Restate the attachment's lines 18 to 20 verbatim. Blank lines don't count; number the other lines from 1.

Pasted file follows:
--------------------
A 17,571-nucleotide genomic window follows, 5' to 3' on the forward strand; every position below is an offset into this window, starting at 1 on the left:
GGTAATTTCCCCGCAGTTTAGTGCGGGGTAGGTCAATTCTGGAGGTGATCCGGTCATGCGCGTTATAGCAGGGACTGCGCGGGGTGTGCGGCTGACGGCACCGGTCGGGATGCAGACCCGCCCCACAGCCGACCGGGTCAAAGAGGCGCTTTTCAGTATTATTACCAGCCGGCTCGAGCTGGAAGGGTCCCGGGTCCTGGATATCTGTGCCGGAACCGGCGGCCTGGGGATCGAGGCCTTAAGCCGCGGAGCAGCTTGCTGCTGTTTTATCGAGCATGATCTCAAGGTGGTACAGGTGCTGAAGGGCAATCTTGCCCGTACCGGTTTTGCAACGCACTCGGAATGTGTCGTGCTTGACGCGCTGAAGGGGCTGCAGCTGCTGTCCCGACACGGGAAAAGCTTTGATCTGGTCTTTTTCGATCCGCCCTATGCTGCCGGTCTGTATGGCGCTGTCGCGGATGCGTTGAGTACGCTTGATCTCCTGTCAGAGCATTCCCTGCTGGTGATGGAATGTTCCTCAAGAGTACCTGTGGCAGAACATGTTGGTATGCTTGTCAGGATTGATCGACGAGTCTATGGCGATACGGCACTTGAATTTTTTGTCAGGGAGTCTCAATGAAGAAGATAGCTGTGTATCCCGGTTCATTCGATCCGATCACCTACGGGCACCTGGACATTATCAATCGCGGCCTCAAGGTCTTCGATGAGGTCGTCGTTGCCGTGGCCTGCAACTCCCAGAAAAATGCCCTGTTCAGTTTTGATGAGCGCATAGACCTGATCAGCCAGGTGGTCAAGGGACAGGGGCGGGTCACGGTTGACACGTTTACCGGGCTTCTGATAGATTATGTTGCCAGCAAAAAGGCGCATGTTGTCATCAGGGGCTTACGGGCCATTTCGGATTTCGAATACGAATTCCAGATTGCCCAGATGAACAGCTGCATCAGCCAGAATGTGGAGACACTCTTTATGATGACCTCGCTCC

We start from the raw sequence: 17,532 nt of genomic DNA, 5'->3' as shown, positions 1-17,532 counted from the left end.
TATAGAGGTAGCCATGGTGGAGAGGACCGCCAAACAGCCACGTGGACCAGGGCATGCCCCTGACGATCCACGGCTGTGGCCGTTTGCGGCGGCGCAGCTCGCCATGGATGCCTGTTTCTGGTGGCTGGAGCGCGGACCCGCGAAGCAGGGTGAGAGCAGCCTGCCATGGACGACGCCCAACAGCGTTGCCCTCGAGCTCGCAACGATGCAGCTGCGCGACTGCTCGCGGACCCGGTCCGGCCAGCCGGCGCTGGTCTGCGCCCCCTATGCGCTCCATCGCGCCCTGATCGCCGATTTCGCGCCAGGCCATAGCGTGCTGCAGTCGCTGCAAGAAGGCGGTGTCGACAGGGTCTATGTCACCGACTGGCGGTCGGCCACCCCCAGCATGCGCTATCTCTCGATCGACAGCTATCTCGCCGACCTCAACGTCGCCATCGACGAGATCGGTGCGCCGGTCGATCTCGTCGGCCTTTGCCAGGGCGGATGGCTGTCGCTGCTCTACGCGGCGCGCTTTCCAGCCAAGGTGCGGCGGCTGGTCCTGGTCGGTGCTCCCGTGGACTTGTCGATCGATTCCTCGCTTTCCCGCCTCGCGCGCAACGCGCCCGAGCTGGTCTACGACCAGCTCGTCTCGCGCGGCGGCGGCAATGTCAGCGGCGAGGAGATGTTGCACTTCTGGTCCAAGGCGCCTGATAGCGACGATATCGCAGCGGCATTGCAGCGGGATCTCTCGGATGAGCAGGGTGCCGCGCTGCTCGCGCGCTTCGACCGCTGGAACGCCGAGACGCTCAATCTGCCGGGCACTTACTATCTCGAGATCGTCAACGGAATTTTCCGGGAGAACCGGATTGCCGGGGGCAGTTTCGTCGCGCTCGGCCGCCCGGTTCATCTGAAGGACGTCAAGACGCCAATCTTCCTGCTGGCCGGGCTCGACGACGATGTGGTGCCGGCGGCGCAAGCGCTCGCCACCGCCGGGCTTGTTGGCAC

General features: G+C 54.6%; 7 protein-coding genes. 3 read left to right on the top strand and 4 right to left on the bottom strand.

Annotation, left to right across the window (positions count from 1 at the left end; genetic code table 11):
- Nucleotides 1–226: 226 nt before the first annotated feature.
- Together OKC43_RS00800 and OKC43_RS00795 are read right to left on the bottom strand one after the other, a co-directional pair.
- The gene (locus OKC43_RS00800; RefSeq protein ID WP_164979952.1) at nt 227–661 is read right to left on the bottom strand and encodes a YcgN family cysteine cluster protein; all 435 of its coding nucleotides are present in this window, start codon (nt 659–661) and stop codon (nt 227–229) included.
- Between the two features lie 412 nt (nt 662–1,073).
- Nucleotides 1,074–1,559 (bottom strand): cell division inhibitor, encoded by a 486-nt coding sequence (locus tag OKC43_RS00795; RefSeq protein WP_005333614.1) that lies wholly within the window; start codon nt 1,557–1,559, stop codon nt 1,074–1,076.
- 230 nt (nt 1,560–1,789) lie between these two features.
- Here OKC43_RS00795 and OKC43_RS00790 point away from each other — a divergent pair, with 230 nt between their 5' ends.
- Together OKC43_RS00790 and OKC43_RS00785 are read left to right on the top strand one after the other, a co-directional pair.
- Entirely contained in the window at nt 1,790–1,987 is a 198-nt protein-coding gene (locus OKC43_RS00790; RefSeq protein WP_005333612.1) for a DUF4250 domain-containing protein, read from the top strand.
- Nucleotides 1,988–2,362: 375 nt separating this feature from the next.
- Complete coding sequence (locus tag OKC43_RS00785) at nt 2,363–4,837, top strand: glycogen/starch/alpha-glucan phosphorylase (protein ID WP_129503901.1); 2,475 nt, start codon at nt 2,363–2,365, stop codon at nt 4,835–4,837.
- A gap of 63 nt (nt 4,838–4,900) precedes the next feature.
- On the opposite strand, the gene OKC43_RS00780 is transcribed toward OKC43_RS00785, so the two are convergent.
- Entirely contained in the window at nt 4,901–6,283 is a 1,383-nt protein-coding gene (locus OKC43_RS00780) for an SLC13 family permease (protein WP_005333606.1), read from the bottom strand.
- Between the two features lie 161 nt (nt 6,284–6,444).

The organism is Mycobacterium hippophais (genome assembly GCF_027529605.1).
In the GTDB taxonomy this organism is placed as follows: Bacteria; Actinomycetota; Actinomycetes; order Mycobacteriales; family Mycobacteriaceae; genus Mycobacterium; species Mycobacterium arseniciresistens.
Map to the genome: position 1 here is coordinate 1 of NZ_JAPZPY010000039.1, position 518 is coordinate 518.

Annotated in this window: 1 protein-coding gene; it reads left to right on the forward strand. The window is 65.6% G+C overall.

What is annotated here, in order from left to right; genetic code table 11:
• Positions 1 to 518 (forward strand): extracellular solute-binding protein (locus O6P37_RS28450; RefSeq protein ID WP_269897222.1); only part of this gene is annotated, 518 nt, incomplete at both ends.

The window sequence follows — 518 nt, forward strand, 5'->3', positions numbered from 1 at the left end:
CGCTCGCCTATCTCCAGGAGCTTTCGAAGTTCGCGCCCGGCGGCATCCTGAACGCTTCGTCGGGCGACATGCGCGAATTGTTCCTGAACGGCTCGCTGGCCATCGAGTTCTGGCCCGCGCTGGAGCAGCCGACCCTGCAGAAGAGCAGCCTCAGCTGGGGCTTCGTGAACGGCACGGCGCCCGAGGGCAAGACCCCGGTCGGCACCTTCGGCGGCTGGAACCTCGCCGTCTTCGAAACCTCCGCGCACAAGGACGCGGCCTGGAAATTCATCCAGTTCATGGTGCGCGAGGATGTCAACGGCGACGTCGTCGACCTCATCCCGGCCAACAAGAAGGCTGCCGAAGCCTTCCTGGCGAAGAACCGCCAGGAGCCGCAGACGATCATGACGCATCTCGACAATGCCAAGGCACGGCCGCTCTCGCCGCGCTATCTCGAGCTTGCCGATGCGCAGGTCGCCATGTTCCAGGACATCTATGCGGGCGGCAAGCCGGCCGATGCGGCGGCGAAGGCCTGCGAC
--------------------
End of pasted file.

- A gap of 63 nt (nt 4,838–4,900) precedes the next feature.
- On the opposite strand, the gene OKC43_RS00780 is transcribed toward OKC43_RS00785, so the two are convergent.
- Entirely contained in the window at nt 4,901–6,283 is a 1,383-nt protein-coding gene (locus OKC43_RS00780) for an SLC13 family permease (protein WP_005333606.1), read from the bottom strand.